It seems hard to believe at just 25 years old, Colombian singer-songwriter Maluma has already been making music for nearly a decade.
Directed by Jessy Terrero, the riveting new YouTube Originals Spanish-language documentary “Lo Que Era, Lo Que Soy, Lo Que Seré,” traces Maluma’s journey from his childhood as a young boy with athletic dreams who made a life-altering decision to pursue a music career.
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Born Juan Luis Londoño Arias, the film explores Maluma’s early life in Medellin, Colombia. It also features candid interviews with the people the globally adored artist loves the most. Namely, his father Luis Londoño, his mother Marlli Arias, his sister Manuela, his Aunt Yudy, several other family members, and close friends.
All these people helped shape the Latin Grammy Award-winning artist into the multitalented entertainer he is today. Live footage from sold-out stadium shows around the world is interspersed between Maluma’s up-close-and-personal commentary. Swooning fans are seen screaming and waving cell phone lights in the air at venues in places like Tel Aviv, Israel, Quito, Ecuador, and many more.
Whether he’s dancing and engaging the audience from center stage or he’s serenading them from a platform raised high above the crowd, the charismatic artist enjoys the magical, musical love affair he conducts with his fans during live shows. Pans of concertgoers see people laughing, dancing, and singing along to some of Maluma's biggest hits.
Overall, the documentary presents a captivating look at how a talented, aspiring young singer followed his dreams and ended up stealing the hearts of his fans around the world.
In case you missed it, here are five things fans learned about Maluma in the film.
1. Maluma gave up dreams of being a pro soccer player to pursue music.
“That was my dream. I wanted to be a soccer player,” he explains early in the documentary. Maluma put a lot of time and effort into the sport and wanted to be on the Colombian national soccer team. He also credits his years playing soccer with helping him develop responsibility, discipline, perseverance, and more. Little did he know these skills would come in handy when forging his music career.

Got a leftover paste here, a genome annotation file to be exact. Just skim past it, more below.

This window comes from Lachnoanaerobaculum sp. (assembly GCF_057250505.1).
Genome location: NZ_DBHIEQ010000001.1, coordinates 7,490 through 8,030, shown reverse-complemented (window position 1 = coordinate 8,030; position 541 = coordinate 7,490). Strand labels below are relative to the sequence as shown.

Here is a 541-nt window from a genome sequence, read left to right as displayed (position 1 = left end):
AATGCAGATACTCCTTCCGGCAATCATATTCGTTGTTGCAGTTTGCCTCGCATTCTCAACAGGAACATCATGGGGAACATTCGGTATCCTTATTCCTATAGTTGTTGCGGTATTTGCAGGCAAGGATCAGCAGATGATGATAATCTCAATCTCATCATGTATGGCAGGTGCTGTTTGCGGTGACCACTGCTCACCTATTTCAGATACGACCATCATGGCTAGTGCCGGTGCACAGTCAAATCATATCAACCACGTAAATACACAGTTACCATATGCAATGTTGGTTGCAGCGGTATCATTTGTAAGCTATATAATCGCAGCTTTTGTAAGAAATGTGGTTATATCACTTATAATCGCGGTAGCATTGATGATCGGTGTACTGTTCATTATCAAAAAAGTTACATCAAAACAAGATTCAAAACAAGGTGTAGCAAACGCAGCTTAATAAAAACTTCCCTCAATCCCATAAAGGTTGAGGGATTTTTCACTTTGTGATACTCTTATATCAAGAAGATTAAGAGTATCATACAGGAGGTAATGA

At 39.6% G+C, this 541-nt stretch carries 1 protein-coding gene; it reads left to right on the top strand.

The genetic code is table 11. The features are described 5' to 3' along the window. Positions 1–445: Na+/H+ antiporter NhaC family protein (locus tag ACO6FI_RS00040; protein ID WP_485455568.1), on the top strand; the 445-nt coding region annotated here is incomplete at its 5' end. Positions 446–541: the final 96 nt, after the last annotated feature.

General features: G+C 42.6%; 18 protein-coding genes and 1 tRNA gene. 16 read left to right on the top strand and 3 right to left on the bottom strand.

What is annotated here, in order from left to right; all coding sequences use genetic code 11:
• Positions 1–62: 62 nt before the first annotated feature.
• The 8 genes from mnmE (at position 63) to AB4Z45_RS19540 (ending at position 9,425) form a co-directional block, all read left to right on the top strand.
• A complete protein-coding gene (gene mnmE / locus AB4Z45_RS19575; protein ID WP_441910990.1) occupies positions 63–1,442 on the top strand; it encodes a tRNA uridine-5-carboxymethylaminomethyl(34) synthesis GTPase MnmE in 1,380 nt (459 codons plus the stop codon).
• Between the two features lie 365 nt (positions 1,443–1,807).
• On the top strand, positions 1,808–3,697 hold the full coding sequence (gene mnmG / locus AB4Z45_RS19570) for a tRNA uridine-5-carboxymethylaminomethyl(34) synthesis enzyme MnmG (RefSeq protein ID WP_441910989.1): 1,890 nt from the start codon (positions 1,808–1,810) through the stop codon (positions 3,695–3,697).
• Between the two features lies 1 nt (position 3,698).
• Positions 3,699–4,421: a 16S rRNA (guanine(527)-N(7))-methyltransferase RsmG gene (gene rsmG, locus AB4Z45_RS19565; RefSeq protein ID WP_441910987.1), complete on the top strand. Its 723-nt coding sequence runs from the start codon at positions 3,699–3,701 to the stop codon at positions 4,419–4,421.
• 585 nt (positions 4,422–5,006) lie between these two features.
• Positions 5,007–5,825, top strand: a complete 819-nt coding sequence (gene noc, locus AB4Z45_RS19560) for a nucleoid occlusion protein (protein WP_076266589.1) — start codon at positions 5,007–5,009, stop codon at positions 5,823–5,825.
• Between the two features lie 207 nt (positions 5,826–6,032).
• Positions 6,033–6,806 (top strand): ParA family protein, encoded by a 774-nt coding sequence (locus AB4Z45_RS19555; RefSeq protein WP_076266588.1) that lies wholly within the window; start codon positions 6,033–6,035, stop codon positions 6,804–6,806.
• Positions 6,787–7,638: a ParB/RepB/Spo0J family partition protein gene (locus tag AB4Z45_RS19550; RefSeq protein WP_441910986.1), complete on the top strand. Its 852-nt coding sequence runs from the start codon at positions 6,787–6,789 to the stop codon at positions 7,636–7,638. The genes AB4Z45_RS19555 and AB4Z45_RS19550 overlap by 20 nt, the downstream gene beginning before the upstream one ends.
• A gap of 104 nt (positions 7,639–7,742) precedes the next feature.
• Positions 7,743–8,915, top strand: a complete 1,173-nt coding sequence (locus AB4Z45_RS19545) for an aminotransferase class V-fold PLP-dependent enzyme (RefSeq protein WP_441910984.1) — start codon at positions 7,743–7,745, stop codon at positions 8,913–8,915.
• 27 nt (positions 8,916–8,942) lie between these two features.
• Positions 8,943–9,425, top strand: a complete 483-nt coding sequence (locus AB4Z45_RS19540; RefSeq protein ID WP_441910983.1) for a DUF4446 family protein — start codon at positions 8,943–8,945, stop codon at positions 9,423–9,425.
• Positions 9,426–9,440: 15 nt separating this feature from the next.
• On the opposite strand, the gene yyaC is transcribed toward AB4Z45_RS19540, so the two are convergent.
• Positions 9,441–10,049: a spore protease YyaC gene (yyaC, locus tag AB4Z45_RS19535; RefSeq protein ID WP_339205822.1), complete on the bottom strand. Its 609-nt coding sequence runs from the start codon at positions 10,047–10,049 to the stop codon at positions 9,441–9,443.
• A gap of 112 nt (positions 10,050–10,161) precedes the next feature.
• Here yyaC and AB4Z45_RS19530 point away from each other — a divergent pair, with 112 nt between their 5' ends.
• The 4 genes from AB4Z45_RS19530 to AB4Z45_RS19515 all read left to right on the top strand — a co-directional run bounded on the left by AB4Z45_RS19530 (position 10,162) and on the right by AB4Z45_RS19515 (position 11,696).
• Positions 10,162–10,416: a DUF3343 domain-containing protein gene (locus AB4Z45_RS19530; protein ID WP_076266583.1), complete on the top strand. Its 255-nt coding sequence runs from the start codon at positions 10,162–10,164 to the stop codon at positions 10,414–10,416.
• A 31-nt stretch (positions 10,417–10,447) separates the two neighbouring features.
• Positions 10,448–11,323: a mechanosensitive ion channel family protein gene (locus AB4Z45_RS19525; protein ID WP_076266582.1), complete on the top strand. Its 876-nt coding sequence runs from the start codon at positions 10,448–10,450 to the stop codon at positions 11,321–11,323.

2. Financial hardships during his parents’ divorce prompted him to sell sandwiches at school for money.
Maluma and his parents all became emotional while discussing their tough decision to get divorced. At just 10, the young boy felt responsible as “the man of the house” to take care of his mother and sister. Money was tight. So, he began selling sandwiches at school and gave the money to his mother to buy food. Getting even more creative, he bought bags of candy for around two dollars each and sold individual pieces from them for a dollar each. One time, he raised $35 in candy sales.
3. When choosing his stage name, he decided to go with his family inspired “Maluma” tattoo.
Young Juan Luis wanted a tattoo, though his parents were reluctant. Eventually, he decided to make his first tattoo a tribute to his family, combining the first two letters of his mother “Ma,” his father, “lu,” and his sister “ma’s” names to form “Maluma.” When choosing his stage name, the inked moniker quickly became the obvious choice.
4. His aunt introduced him to reggaeton by playing it in her car. After attending his first reggaeton concert, he fell in love with the genre and wanted to become a reggaeton star.
Many music artists cite family members as inspiring their love of music. For Maluma, his Aunt Yudy (who is a TV personality), used to play reggaeton loudly whenever they were together in her car.
After attending his first reggaeton concert, he was mesmerized by artists like Don Omar, Ivy Queen, and more. He said, “When I saw all those artists onstage, I realized that’s what I wanted to do … I wanted to be on that stage with them.”
On his birthday, he asked his aunt if she could help him record a song. So, she called a producer she knew and said, “Look, I have a very talented nephew.” With their help, Maluma recorded his first song, and her husband, Juan Parra became his first manager.
5. He and his family want to pay Maluma’s success forward with his foundation, The Art of Dreams.
From his first song at 16 to the wild success of his breakout album Pretty Boy, Dirty Boy, Maluma’s rise to fame plays like the stuff that dreams are made of. Toward the end of the film, the “Medellin” singer and his sister discuss his desire to give back with via The Art of Dreams Foundation, which encourages urban art.
Speaking at a gala for his foundation Maluma said, “Today, the very least I can do for the people who listen to my music, is to give back a drop in the bucket of what you've given my family and my career.”